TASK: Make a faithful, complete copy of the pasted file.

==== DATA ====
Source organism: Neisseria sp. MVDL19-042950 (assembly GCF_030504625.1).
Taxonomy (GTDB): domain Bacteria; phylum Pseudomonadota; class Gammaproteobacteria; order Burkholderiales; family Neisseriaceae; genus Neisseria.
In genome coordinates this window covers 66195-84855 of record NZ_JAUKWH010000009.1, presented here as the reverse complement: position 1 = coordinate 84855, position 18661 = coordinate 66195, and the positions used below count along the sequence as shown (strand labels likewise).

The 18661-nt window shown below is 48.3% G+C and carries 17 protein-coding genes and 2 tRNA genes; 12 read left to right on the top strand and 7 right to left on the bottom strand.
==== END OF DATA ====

Source organism: Neisseria sp. MVDL19-042950 (assembly GCF_030504625.1).
Taxonomy (GTDB): domain Bacteria; phylum Pseudomonadota; class Gammaproteobacteria; order Burkholderiales; family Neisseriaceae; genus Neisseria.
In genome coordinates this window covers 66195-84855 of record NZ_JAUKWH010000009.1, presented here as the reverse complement: position 1 = coordinate 84855, position 18661 = coordinate 66195, and the positions used below count along the sequence as shown (strand labels likewise).

The 18661-nt window shown below is 48.3% G+C and carries 17 protein-coding genes and 2 tRNA genes; 12 read left to right on the top strand and 7 right to left on the bottom strand.